Singer Plant is from the English blues school – hard, angry, defiant, gutsy. He could well develop into tone of the big name group singers of the year. (R. Yorke / G&M ‘Pop Scene’, Feb. '69)

Setlists: 

1st set features: Train Kept a Rollin', I Can't Quit You Baby, Dazed and Confused, You Shook Me, Killing Floor, How Many More Times (medley incl. Fever, Money).

Comments

barb's picture

i was there...i was there...wish i was going to be in london...the best, all these years, still, the best...

Argenteum Astrum's picture

A very compact, complete and powerful set. Ritchie York announced the show: "Led Zeppelin is going to be doing two sets tonight ... in between we've got Tee Garden and Van Winkle. Next Friday and Saturday night - Albert King, don't forget and B.B. King at Massey Hall on February 14th ... but right now ... their first Canadian appearance, and there's going to be a lot more of them ... Atlantic recording stars - Led Zeppelin!" The band is smoking and Robert's voice is unbelievable! The highest note he reaches in How Many More Times is simply amazing.

Gary Brigden's picture

I was at the Feb 2 1969 show and it was awesome. I disagree completley with Jeff ( Nash ) re this show. I was outside for the second show in August so cannot make a judgement but that first show was still the best show I have ever seen. I knew then and there Zeppelin were the next big thing.

Ed Haier's picture

My friend Jim McRae and I attended that show on that cold February night in 69. Part way through their first song I looked at my friend and I thought his eyes were going to pop out..they were that wide open. I recall the stage being filled with speaker cabinets. When Page played the intro to "How Many More Times" all by himself I felt the cement floor vibrate. I wish someone would post pics of that first Toronto show.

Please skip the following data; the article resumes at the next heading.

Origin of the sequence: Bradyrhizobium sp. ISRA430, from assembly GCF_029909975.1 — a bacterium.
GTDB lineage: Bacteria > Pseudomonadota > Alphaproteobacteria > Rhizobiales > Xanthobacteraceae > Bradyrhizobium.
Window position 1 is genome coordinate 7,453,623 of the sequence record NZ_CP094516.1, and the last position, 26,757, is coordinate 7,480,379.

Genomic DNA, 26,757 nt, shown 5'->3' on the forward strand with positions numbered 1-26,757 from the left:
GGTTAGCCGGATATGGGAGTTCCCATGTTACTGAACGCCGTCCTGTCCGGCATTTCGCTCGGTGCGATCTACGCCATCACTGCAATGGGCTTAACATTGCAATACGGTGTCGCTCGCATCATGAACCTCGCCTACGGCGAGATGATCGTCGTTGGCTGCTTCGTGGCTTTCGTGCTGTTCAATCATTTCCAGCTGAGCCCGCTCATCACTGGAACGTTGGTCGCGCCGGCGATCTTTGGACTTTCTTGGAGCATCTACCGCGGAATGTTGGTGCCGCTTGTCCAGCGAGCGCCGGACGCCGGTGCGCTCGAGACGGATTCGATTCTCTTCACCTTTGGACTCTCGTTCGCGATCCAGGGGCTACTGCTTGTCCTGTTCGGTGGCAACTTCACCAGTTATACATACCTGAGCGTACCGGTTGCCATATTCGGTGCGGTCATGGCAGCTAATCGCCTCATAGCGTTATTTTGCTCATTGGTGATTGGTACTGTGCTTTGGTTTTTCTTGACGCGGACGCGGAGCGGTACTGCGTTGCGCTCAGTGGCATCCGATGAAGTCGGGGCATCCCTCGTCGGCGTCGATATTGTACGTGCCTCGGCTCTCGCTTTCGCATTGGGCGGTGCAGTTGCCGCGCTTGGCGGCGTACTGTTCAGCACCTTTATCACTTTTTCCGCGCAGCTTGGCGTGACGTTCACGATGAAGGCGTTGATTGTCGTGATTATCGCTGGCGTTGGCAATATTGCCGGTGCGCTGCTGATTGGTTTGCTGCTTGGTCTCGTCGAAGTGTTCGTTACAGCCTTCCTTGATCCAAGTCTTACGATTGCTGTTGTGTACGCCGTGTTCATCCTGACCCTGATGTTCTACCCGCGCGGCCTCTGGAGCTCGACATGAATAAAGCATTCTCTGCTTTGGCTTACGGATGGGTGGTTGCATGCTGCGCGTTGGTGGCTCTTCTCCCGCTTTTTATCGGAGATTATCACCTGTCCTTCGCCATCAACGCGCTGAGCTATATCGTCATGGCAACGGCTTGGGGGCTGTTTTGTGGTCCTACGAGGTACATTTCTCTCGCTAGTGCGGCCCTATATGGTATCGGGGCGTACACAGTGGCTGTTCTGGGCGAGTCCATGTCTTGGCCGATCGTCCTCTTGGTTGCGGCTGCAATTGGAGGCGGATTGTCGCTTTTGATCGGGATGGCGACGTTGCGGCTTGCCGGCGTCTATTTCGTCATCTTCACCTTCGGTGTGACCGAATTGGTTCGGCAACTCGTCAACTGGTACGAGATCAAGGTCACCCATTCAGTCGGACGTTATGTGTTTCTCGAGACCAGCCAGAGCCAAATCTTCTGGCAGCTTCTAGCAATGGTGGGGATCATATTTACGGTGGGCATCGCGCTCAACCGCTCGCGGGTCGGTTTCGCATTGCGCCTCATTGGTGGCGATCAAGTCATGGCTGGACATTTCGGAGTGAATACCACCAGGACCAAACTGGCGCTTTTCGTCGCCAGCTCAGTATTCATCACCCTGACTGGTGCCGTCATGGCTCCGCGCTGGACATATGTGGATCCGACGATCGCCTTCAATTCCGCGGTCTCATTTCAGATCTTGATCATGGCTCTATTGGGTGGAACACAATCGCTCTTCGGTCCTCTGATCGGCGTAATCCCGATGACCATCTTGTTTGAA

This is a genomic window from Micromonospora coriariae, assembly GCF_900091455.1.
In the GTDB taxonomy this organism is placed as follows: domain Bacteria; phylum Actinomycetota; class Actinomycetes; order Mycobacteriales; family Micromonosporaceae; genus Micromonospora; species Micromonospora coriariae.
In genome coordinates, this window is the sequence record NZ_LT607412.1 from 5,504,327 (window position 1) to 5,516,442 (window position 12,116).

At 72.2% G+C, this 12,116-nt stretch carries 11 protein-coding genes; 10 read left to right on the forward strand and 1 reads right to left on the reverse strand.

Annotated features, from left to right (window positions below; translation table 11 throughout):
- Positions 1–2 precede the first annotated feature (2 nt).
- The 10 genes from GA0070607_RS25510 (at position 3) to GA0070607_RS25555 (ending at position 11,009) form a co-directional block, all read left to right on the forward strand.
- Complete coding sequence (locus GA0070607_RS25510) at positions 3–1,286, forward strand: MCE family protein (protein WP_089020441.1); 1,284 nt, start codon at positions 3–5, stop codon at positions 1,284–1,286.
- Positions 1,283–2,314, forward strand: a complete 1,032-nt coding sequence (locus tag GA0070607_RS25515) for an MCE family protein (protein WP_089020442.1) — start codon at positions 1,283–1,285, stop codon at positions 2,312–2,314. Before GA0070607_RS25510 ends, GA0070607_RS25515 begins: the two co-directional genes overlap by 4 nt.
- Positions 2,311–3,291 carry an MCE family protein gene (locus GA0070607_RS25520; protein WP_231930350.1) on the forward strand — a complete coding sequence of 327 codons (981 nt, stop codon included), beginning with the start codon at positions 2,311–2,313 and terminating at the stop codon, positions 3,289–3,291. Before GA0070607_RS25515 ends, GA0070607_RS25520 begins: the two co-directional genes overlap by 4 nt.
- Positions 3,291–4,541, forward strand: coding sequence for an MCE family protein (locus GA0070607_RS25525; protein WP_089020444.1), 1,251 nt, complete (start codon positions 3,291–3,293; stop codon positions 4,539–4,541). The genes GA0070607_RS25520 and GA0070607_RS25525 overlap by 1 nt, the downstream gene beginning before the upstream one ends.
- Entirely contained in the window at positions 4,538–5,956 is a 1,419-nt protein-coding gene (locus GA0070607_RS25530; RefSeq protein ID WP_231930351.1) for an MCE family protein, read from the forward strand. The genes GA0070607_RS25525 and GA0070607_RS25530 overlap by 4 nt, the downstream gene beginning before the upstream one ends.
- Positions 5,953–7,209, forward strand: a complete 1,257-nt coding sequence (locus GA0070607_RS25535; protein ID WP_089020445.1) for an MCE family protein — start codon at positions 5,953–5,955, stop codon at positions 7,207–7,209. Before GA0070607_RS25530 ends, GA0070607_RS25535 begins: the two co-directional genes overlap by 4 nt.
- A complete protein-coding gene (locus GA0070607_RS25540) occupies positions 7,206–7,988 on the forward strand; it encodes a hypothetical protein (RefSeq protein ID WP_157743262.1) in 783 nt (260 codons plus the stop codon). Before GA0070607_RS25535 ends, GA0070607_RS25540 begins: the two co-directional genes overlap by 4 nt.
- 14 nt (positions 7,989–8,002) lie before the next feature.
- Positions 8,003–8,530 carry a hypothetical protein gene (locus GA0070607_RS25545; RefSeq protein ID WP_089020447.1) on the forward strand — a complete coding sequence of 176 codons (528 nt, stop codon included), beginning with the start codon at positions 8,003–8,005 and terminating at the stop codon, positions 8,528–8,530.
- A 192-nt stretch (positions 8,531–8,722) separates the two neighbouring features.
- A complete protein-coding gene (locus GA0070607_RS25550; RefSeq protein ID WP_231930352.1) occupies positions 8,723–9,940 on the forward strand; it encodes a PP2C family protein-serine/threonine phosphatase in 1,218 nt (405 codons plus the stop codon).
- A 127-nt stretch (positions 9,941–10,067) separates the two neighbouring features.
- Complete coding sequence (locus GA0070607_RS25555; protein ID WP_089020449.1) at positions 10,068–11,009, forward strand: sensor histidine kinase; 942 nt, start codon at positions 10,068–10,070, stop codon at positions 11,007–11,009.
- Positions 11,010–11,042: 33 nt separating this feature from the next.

I think it was the previous summer that I saw, again with my friend, the New Yardbirds playing in Huntsville(Hidden Valley) with Jimmy on guitar. That was the first time I've ever seen a guitar played with a violin bow.

Steve Patterson's picture

The "Rock Pile" was not the first nor the final music-venue name for this historic building, which was originally called the Masonic Temple, built in 1917 for the Toronto chapter of the Freemasons.

This Lodge/Temple was home to a plethora of Masonic bodies in the '20's, '30's, 40's and early '50's - myriad Craft Lodges, York Rites, Knights Templar, Scottish Rite Bodies and Adoniram Councils. In the 1950's the building was repurposed and renamed "Club 888" (its postal address is 888 Yonge Street).

Club 888 hosted many rock 'n roll stars of the 1950's and early 1960's. With the advent of heavier rock 'n roll, the venue became the "Rock Pile" in 1968, if only for a but few years... then assuming is final musical incarnation as the "Concert Hall" before finally losing its iconic status as a "destination" music venue.

I was at the iconic 02/02/69 show with my sister - on a whim we went downtown to see if there were any tickets left, No luck, but both of us snuck in! LOL. What a performance! And with barely 1300 folks in the audience, it felt like a private concert like no other.

Bill's picture

The Rock Pile was a concrete barn, an old Masonic Temple turned into a club [had also been known as Club 888]. There were NO seats other than some formed concrete ones in the small balcony, so everyone had to stand. There may have been 1200 tickets sold, but there were more people than that. Sardines would have been claustrophobic, but after the first notes no-one cared. The album was just beginning to make waves, but no-one had seen the band and when Page brought out the bow everybody's jaw hit the floor. My first rock concert ... spoiled me for life [and I saw them twice in later years but nothing like that first time].

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Comments

Rock Pile, Feb. 1969 by Bill (not verified)
Nomenclature & revised history of the "Rock Pile" by Steve Patterson (not verified)
Zeppelin by Gary Brigden (not verified)
First Toronto show by Led Zeppelin by Ed Haier (not verified)
rock pile by barb (not verified)